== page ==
Desalination by membrane pervaporation: A review

Yusi Li, Elisabeth R. Thomas, Mariana Hernandez Molina, Stewart Mann, W. Shane Walker, Mary Laura Lind, François Perreault

Research output: Contribution to journalReview articlepeer-review


Pervaporation is a vapor pressure-driven membrane desalination process that can desalinate water with greater total dissolved solids than conventional reverse osmosis. This review analyzes the performance (flux and permeance) of membrane materials used for pervaporation desalination. Poly(vinyl alcohol) (PVA), silica/silicate, graphene oxide (GO), and zeolite were the most frequently used materials to synthesize pervaporation desalination membranes. PVA is the most common material and it yields a relatively high permeance. Surface free energies of different materials were evaluated as well, to analyze the scaling/fouling propensity of the current common pervaporation desalination membranes. PVA is found to be more likely to experience scaling by gypsum while adding organic silica/silicate or GO has the potential to mitigate this issue. When comparing PVA and polyvinylidene fluoride, the hydrophobic polymer is more likely to experience scaling/fouling than hydrophilic polymers. These results indicate that future development in membranes for high-efficiency pervaporation desalination may benefit from emphasizing materials with higher hydrophilicity.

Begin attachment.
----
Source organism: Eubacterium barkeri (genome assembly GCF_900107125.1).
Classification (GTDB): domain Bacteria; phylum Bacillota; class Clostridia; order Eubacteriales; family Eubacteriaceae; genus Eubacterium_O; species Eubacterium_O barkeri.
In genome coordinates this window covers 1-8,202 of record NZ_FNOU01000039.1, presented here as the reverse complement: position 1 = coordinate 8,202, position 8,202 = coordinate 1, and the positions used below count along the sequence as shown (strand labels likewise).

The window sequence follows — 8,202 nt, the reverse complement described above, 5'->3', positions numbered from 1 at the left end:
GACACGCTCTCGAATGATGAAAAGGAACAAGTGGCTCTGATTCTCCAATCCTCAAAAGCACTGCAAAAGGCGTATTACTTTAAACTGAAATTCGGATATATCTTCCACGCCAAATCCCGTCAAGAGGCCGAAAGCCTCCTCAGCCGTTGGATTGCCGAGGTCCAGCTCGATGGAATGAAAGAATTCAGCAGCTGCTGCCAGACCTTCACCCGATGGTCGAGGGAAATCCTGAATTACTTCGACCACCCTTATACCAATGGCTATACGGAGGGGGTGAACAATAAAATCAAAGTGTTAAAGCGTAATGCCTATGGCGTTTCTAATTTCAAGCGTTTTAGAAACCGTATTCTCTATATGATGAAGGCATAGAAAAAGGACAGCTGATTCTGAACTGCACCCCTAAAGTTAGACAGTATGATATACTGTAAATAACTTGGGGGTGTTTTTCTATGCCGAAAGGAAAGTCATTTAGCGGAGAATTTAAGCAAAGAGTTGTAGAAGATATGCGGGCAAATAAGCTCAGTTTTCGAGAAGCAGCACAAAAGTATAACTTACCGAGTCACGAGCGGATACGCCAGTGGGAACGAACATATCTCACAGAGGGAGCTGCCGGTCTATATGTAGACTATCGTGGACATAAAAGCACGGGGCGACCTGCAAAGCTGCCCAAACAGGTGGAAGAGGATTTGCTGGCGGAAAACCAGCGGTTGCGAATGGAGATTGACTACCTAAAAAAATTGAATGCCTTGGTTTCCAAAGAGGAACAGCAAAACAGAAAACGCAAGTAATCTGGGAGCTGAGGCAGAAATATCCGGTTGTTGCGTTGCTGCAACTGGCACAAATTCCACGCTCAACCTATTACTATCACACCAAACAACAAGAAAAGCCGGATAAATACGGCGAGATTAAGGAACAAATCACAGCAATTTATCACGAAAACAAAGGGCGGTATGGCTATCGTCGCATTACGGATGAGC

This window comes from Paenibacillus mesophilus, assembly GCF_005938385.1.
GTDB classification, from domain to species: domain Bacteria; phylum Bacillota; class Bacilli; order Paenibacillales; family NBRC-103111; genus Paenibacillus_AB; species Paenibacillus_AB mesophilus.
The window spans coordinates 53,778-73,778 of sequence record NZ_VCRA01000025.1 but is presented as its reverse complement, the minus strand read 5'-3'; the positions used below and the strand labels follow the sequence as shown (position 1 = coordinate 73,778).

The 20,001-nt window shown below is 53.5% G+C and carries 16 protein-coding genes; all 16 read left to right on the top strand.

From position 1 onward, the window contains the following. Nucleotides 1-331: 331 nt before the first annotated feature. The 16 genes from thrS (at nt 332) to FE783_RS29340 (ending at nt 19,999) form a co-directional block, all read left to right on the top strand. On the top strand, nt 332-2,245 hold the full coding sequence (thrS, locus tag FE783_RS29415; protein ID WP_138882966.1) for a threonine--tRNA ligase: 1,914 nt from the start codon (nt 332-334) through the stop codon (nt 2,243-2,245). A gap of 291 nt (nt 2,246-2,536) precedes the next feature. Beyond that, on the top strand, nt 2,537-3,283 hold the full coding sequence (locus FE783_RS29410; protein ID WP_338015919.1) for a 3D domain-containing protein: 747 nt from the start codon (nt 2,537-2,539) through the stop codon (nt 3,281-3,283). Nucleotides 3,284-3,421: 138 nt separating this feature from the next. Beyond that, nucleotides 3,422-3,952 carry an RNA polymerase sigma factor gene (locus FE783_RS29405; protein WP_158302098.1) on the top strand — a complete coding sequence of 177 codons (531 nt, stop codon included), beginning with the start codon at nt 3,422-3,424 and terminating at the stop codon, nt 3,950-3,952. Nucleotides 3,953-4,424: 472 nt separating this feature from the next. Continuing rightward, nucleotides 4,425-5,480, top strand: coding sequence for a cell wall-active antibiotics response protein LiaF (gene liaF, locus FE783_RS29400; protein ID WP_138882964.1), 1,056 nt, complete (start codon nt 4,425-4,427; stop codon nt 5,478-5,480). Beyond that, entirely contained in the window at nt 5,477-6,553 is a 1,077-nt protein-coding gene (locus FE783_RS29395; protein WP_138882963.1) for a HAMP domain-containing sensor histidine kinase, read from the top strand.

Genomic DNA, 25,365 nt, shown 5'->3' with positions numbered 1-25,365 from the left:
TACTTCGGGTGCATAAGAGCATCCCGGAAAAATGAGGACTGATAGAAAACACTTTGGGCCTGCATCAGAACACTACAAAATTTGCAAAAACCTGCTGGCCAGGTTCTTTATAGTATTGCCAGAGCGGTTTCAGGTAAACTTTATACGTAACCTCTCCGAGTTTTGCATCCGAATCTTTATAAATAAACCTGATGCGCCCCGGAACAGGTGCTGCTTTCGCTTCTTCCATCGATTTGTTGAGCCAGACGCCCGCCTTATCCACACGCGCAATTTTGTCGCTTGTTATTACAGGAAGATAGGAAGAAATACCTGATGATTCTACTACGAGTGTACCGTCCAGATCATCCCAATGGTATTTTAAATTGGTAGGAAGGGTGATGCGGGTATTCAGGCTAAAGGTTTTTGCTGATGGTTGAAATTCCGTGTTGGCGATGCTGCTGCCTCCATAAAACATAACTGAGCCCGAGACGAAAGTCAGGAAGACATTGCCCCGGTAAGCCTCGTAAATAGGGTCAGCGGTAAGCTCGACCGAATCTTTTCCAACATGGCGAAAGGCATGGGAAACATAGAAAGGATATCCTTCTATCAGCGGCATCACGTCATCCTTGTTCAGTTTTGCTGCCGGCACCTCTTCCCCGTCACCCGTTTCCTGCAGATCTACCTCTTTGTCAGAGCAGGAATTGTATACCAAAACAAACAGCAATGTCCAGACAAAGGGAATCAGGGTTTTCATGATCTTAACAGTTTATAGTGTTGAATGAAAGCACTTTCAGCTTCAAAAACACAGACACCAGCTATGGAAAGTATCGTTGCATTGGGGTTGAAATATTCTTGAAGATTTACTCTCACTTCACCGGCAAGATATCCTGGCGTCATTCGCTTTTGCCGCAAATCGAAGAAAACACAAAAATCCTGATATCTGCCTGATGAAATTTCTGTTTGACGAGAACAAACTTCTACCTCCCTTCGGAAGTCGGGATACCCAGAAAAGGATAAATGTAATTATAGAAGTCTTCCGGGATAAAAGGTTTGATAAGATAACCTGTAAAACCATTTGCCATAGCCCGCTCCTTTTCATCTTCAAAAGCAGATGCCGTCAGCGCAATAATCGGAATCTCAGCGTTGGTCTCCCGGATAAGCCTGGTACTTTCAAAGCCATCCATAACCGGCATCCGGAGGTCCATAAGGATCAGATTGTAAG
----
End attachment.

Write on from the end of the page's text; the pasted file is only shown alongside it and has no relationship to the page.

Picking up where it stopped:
Original languageEnglish (US)
Article number116223
StatePublished - Feb 1 2023


  • Desalination
  • Membrane development
  • Pervaporation
  • Poly(vinyl alcohol)
  • Surface free energy

ASJC Scopus subject areas

  • Chemistry(all)
  • Chemical Engineering(all)
  • Materials Science(all)
  • Water Science and Technology
  • Mechanical Engineering


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